Children's compassion comes full circle
October 2, 2008 · Updated 4:49 PM
Encouraging words sent to young Katrina victims from Cascade View Elementary students of Snoqualmie last fall were returned to the senders in the form of a handmade quilt.
Last month, CVE students received messages of devastation, recovery and hope in words and pictures on a quilt from the children who survived Hurricane Katrina in Gulfport, Miss.
It all began with a school-wide writing assignment at CVE last fall.
Jan Calvert, CVE parent volunteer, and Sandy Smelser, school counselor, developed the idea of having the CVE students write holiday cards to the children in Mississippi. About 600 cards were made.
"All grades participated in the card-making project, even the kindergartners," Smelser said.
"The fall school theme was 'Respect for Others'," Calvert said. "As part of this curriculum, Sandy Smelser came up with the card writing idea," she added.
Calvert, the mother of two CVE students, said her family livedin Gulfport for about four years. During that time, they developed a deep and lasting connection to the community. So, after Hurricane Katrina hit, the Culvert family traveled to Gulfport and hand delivered the cards to the Mississippi students at Pass Road Elementary.
Calvert said that standing beside Gulfport Elementary School in Gulfport is a community center and children's museum called the Lynn Meadows Discover Center.
"The center is located two blocks from the beach and during the storm it filled with about 40 feet of water," she said. "Despite the damage, the center still received countless calls from families looking for relief and resources for the children."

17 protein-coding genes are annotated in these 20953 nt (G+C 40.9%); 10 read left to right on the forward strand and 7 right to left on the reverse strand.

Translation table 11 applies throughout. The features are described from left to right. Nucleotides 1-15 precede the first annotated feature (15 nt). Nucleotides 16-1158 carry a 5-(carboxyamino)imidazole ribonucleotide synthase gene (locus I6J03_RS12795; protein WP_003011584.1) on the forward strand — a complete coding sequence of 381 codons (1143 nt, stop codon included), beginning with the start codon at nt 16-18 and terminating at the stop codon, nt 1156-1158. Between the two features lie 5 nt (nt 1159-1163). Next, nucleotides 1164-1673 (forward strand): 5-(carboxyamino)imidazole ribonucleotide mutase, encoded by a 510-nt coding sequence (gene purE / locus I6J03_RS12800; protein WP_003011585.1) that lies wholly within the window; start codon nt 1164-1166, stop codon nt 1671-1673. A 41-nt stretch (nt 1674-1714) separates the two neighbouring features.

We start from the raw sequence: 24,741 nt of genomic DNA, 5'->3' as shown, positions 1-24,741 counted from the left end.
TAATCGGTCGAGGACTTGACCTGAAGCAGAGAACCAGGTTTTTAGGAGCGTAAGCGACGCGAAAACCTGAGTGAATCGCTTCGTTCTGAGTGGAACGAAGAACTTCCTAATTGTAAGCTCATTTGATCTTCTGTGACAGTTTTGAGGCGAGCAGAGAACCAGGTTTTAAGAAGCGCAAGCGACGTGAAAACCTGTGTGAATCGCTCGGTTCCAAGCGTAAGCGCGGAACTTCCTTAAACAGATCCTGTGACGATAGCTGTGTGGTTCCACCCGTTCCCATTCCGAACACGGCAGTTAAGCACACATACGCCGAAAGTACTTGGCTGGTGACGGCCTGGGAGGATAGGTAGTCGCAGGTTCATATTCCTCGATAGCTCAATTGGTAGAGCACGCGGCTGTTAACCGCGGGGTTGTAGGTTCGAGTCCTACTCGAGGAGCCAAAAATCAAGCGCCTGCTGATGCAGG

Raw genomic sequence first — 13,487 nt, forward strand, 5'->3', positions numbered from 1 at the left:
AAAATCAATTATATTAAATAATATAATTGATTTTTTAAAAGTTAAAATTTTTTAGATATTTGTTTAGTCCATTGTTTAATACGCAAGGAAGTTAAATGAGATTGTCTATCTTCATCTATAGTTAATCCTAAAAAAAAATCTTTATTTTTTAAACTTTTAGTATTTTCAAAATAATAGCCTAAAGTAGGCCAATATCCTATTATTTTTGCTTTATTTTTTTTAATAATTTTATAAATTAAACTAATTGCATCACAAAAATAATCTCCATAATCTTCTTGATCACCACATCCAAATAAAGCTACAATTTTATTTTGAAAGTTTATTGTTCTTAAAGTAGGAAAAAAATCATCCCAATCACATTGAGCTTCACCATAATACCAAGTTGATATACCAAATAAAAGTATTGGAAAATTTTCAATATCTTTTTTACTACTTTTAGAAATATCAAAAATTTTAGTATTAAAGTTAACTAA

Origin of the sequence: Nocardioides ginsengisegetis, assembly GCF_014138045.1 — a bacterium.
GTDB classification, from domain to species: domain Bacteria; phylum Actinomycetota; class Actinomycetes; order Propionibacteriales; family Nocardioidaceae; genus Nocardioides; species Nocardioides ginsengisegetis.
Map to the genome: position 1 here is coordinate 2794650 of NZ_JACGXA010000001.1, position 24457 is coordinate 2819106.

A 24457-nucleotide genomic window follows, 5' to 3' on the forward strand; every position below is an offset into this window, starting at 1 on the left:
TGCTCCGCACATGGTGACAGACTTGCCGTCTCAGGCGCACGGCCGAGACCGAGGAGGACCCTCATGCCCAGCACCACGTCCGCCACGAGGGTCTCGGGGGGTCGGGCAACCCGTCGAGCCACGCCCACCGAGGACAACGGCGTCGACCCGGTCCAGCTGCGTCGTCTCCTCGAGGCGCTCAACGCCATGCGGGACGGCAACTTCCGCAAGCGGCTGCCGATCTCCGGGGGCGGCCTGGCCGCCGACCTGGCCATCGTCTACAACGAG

The center was able to reopen, using its undamaged second floor to offer children's outreach programs. One of the projects was to make Katrina "story quilts". Three quilts were completed. In mid March, one of those quilts was mailed to CVE.
"Each student participating drew pictures of a memory. It could be a memory of an experience before the storm, during or after the storm," Smelser said.
The quilt is made up of squares. Each square contains a picture expressing a child's memory.
Some pictures show a house with flowers and clouds of Hurricane Katrina looming in the background. Other pictures express the chaos experienced during the storm with crayon swishes of blue covering the first floor of a child's home.
Smelser pointed to other pictures expressing hope. "Clearly, construction equipment, new homes, children holding hands are all memories of recovery," she said.
To Smelser, this is all about the process of coping in difficult situations. "I didn't plan on this curriculum, but when the quilt showed up, I decided to design a three-part instruction on coping in order to bring the lesson of life's challenges, like surviving Hurricane Katrina, full circle."
Smelser used the story quilt to show the students how they, too, can cope by using art. It can help express an experience children may have to cope with, like a natural disaster, which is the first part of the lesson," she said.
The second part of the lesson is for the children to identify what wasn't lost.
Many of the Mississippi children drew pictures of friends, pets and symbols of freedom such as the American flag. Smelser said even with the storm-caused chaos, they are clearly identified by the surviving children as what was not lost, an important part of coping.
The third part of the lesson is to save the memories. The Gulfport and Snoqualmie children demonstrated this by creating a journal filled with pictures of events and memories of building and sharing the story quilt, exchanging photographs and writing messages of hope.
After two weeks of display, the quilt was reluctantly returned to Mississippi.
Calvert said she will see the quilt again. She plans to travel with her family to Gulfport and visit the children's museum where they will see all three of the story quilts.
For her effort in hand delivering the cards, she takes little credit. She said it was the children who had the powerful impact on each other.
"I was just the vehicle," she said. "The children wrote in their own words and expressed their own feelings and experiences."